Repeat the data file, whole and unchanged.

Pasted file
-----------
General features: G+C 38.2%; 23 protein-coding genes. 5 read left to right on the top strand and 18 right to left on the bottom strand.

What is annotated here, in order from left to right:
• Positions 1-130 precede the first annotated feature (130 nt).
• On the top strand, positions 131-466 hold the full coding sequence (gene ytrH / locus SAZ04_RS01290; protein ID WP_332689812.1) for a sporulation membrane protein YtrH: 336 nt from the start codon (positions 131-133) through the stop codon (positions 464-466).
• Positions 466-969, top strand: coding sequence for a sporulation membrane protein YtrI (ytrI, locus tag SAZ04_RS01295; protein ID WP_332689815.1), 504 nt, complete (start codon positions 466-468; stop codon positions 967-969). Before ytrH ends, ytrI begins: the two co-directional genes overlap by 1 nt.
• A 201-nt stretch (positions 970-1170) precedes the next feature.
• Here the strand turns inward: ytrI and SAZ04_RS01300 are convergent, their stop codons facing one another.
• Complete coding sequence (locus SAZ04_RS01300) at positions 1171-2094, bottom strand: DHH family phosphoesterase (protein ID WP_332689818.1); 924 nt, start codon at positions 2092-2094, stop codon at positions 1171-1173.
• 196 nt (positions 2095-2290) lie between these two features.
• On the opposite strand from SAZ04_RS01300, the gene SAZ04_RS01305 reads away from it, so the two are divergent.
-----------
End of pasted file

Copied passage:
General features: G+C 38.2%; 23 protein-coding genes. 5 read left to right on the top strand and 18 right to left on the bottom strand.

What is annotated here, in order from left to right:
• Positions 1-130 precede the first annotated feature (130 nt).
• On the top strand, positions 131-466 hold the full coding sequence (gene ytrH / locus SAZ04_RS01290; protein ID WP_332689812.1) for a sporulation membrane protein YtrH: 336 nt from the start codon (positions 131-133) through the stop codon (positions 464-466).
• Positions 466-969, top strand: coding sequence for a sporulation membrane protein YtrI (ytrI, locus tag SAZ04_RS01295; protein ID WP_332689815.1), 504 nt, complete (start codon positions 466-468; stop codon positions 967-969). Before ytrH ends, ytrI begins: the two co-directional genes overlap by 1 nt.
• A 201-nt stretch (positions 970-1170) precedes the next feature.
• Here the strand turns inward: ytrI and SAZ04_RS01300 are convergent, their stop codons facing one another.
• Complete coding sequence (locus SAZ04_RS01300) at positions 1171-2094, bottom strand: DHH family phosphoesterase (protein ID WP_332689818.1); 924 nt, start codon at positions 2092-2094, stop codon at positions 1171-1173.
• 196 nt (positions 2095-2290) lie between these two features.
• On the opposite strand from SAZ04_RS01300, the gene SAZ04_RS01305 reads away from it, so the two are divergent.